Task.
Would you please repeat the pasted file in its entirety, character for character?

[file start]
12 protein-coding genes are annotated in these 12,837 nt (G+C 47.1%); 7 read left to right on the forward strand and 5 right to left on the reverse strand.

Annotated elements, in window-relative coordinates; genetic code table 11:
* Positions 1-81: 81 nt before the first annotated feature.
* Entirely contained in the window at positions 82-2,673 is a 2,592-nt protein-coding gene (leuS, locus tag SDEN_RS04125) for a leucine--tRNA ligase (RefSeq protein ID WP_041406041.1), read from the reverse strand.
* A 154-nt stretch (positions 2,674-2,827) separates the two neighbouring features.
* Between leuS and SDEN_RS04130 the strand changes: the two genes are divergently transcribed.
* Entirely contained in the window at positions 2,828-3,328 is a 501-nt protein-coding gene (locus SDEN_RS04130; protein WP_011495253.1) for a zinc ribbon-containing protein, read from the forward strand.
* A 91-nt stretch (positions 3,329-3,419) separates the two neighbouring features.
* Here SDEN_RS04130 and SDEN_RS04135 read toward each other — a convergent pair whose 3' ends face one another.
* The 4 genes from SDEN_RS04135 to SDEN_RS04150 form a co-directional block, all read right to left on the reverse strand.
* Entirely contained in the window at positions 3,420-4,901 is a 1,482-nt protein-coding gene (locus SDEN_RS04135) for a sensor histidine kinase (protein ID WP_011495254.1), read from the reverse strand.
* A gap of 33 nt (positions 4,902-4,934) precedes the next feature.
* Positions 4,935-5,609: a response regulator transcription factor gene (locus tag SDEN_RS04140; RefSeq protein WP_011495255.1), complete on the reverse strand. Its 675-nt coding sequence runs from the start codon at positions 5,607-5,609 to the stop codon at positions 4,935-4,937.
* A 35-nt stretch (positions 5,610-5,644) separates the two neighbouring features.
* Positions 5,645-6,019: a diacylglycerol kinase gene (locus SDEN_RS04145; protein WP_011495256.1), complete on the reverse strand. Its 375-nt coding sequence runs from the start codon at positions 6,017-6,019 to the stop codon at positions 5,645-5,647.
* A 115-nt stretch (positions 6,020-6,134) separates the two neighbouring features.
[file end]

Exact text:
12 protein-coding genes are annotated in these 12,837 nt (G+C 47.1%); 7 read left to right on the forward strand and 5 right to left on the reverse strand.

Annotated elements, in window-relative coordinates; genetic code table 11:
* Positions 1-81: 81 nt before the first annotated feature.
* Entirely contained in the window at positions 82-2,673 is a 2,592-nt protein-coding gene (leuS, locus tag SDEN_RS04125) for a leucine--tRNA ligase (RefSeq protein ID WP_041406041.1), read from the reverse strand.
* A 154-nt stretch (positions 2,674-2,827) separates the two neighbouring features.
* Between leuS and SDEN_RS04130 the strand changes: the two genes are divergently transcribed.
* Entirely contained in the window at positions 2,828-3,328 is a 501-nt protein-coding gene (locus SDEN_RS04130; protein WP_011495253.1) for a zinc ribbon-containing protein, read from the forward strand.
* A 91-nt stretch (positions 3,329-3,419) separates the two neighbouring features.
* Here SDEN_RS04130 and SDEN_RS04135 read toward each other — a convergent pair whose 3' ends face one another.
* The 4 genes from SDEN_RS04135 to SDEN_RS04150 form a co-directional block, all read right to left on the reverse strand.
* Entirely contained in the window at positions 3,420-4,901 is a 1,482-nt protein-coding gene (locus SDEN_RS04135) for a sensor histidine kinase (protein ID WP_011495254.1), read from the reverse strand.
* A gap of 33 nt (positions 4,902-4,934) precedes the next feature.
* Positions 4,935-5,609: a response regulator transcription factor gene (locus tag SDEN_RS04140; RefSeq protein WP_011495255.1), complete on the reverse strand. Its 675-nt coding sequence runs from the start codon at positions 5,607-5,609 to the stop codon at positions 4,935-4,937.
* A 35-nt stretch (positions 5,610-5,644) separates the two neighbouring features.
* Positions 5,645-6,019: a diacylglycerol kinase gene (locus SDEN_RS04145; protein WP_011495256.1), complete on the reverse strand. Its 375-nt coding sequence runs from the start codon at positions 6,017-6,019 to the stop codon at positions 5,645-5,647.
* A 115-nt stretch (positions 6,020-6,134) separates the two neighbouring features.